As I was feeling inadequate with how to teach this technique, especially to a lefty when I’m a righty, it was nice to have some suggestions and realistically laid out expectations as well as a set of projects to start us out. Seth loved it and now at 3 1/2 is freely cutting paper by himself. It’s not exactly straight but that’s not the point.

  • Reply
    March 7, 2008 at 8:26 am

    Boy that was a long comment – sorry!

  • Reply
    BabyCenter: MOMformation Blog Archive
    March 7, 2008 at 9:57 am

    […] of my favorite blogs, The Artful Parent, has brought up a topic Ive been giving some thought to lately: childrens art versus […]

  • Reply
    March 8, 2008 at 3:54 am

    What a great discussion on a subject I’ve also given a lot of thought to. Thanks Jean!
    As a parent and a professional (I am an occupational therapist wo works with preschool and school-aged children) I can see the enormous value in both art and craft experiences. I nodded my head in agreement with Mary Ann Kohl’s observations. I also consider art activities to be about the process and craft activities to be about the product. Both activities nurture different areas of development. And both are empowering for a child, as long as we don’t confuse the goals of one with the other.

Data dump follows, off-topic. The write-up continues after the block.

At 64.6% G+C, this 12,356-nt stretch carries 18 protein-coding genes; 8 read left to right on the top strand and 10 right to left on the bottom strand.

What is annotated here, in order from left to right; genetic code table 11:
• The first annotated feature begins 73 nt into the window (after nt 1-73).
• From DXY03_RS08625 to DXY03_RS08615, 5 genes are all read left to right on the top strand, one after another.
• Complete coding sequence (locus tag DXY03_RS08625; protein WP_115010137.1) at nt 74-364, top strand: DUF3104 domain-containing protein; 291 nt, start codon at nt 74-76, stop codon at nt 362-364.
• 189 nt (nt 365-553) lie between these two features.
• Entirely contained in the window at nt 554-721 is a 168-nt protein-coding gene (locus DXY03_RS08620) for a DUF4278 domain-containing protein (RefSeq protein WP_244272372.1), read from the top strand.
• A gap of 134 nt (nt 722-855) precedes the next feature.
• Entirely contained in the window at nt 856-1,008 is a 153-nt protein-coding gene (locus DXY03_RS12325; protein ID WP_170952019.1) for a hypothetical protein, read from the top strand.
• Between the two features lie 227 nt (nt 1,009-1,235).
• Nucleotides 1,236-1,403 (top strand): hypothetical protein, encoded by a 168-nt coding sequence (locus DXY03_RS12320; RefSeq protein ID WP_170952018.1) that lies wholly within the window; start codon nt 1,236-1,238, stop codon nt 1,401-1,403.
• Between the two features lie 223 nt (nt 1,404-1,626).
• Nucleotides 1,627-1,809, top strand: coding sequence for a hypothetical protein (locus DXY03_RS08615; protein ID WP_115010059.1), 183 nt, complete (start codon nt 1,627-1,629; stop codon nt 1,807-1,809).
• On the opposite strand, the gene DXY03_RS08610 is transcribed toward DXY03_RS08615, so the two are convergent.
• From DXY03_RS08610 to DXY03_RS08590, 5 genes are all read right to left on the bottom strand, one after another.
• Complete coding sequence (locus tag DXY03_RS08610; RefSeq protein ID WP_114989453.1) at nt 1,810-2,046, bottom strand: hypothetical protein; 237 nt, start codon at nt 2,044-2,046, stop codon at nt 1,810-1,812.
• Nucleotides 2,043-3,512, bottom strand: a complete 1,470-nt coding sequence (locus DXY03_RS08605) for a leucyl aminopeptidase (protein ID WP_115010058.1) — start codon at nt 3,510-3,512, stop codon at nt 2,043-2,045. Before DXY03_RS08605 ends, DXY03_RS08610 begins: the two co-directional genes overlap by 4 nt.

In my opinion art is an essential mode of self expression for a child. It is as vital to their day as talking, story-telling, and pretend play. Art helps children learn to process and respond to information from their senses, interact with different materials, gain mastery over their hands, and communicate their thoughts and feelings. It also encourages creative problem-solving and that “thinking-outside-of-the-box” quality that is considered such a rare commodity in adults. And, in early childhood, art lays the foundation for other essential forms of self expression such as writing, which is a cornerstone for learning.